De Internationale Keuze
September 19 – 30, 2012
This international festival provides visitors with a chance to see a number of special international performances. Some of the productions chosen stand out for their failure to comply with the rules and widely-held opinions of the conventional world of theater. (from the Holland Visitors Site) Below are Contemporary Performance’s highlights. See the full program on De Internationale Keuze‘s website.
Life and Times Episode 1,2,3&4 – Marathon
Nature Theater of Oklahoma
September 22 2012
Beware, the Nature Theater of Oklahoma is coming to town! Take heed, for this year the wayward New York Company will provide you with no less than 10 hours of theatre. Easy to handle when spread over two nights, or ‘hardcore’ during the nocturnal marathon. ‘Epic stories need epic forms’ is their motto. Is it possible to make an exciting theatre marathon, founded on an utterly trivial biography? The international theatre hit Life and Times proves it is. Based on hours of telephone conversations with Kristin Worrall – also one of the company’s actors – directors Pavol Liska and Kelly Copper Worralls have staged a complete autobiography. The conversations have been written down word by word, with all the accompanying pauses and hesitations. This results in no less than a theatre marathon of ten parts, and the first four parts of these will now be staged after each other, for the first time in the world.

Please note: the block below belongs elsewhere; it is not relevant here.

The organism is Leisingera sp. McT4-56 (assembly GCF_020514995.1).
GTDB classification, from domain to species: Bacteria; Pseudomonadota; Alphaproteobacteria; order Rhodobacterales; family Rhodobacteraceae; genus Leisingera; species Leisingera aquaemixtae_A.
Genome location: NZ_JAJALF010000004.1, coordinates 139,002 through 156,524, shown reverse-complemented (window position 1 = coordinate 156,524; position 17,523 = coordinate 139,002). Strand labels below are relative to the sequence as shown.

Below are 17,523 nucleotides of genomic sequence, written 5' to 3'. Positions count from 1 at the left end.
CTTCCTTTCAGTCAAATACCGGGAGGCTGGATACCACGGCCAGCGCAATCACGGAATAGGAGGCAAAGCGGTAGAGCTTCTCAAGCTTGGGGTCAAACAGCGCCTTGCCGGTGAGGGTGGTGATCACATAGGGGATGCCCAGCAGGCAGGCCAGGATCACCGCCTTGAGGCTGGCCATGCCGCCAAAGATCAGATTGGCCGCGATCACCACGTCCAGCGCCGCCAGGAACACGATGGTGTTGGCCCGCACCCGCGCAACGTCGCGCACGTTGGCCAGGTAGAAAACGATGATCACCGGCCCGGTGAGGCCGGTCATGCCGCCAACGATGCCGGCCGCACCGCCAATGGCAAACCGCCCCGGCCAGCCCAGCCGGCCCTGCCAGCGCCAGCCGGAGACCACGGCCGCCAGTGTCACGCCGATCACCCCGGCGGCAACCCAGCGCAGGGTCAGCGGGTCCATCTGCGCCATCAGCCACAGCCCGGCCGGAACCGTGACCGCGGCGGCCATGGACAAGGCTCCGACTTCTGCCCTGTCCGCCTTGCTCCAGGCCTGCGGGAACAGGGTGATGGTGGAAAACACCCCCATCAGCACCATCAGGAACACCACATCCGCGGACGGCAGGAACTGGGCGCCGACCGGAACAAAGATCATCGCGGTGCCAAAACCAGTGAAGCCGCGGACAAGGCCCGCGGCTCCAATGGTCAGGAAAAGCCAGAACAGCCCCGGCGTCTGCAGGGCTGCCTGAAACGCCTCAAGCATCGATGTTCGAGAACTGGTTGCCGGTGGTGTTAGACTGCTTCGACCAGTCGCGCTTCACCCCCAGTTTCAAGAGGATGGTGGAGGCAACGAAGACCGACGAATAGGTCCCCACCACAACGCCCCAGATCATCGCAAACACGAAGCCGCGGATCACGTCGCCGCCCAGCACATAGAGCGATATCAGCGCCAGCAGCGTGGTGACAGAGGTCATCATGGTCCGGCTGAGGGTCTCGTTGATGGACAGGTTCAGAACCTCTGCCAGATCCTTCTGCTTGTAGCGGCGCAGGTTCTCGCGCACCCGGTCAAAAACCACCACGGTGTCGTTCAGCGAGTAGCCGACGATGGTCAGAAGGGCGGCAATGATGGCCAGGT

Ganesh Versus the Third Reich
Back to Back Theatre
september 26 – 28 2012
The swastika reinstated A performance you will not easily forget: Ganesh Versus the Third Reich is harrowing, fundamental, endearing, vulnerable and crystal-clear. It starts with a story. The Hindu god Ganesh sets off on a trip to Nazi- Germany to reclaim the Swastika, as this holy Hindu symbol of prosperity is misused by the National Socialists. The unflinching elephant god sets out to meet Adolf Hitler. A beautifully narrated journey unfolds, both visual and dramatic. Then the performance founders and the great actors (all of them people with a mental disability) are confronted with major questions about the contents of the performance. What is allowed and possible to tell on stage? Is it allowed, and do you want to play Adolf Hitler, whilst people with a mental handicap were seen as inferior and redundant during the Second World War? Are you allowed to confiscate a holy symbol of another culture?
M, a reflection
Kris Verdonck / A Two Dogs Company
September 30, 2012
A solo for a man and his doppelganger ‘Things are seldom what they seem’, would have been a nice subtitle for Kris Verdonck’s latest creation. In M, a reflection, we are confronted with actor Johan Leysen and his projection. It’s impossible to distinguish the actor from the image, his doppelganger. But who is that other one, that enemy, who determines who we are to a large extent? Using this unusual relationship between twins and the work of German writer Heiner Müller, Kris Verdonck tackles the theme: the need for an enemy. In Müller’s work, dualities come together on an individual and political level. Characters obtain two faces; the situation in which they find themselves topples. This duality often leads to murder or suicide. Do not expect any theoretical or philosophical disquisitions; you will be treated to titillating images of a man and his doppelganger, disguising the distinction between fact and fiction.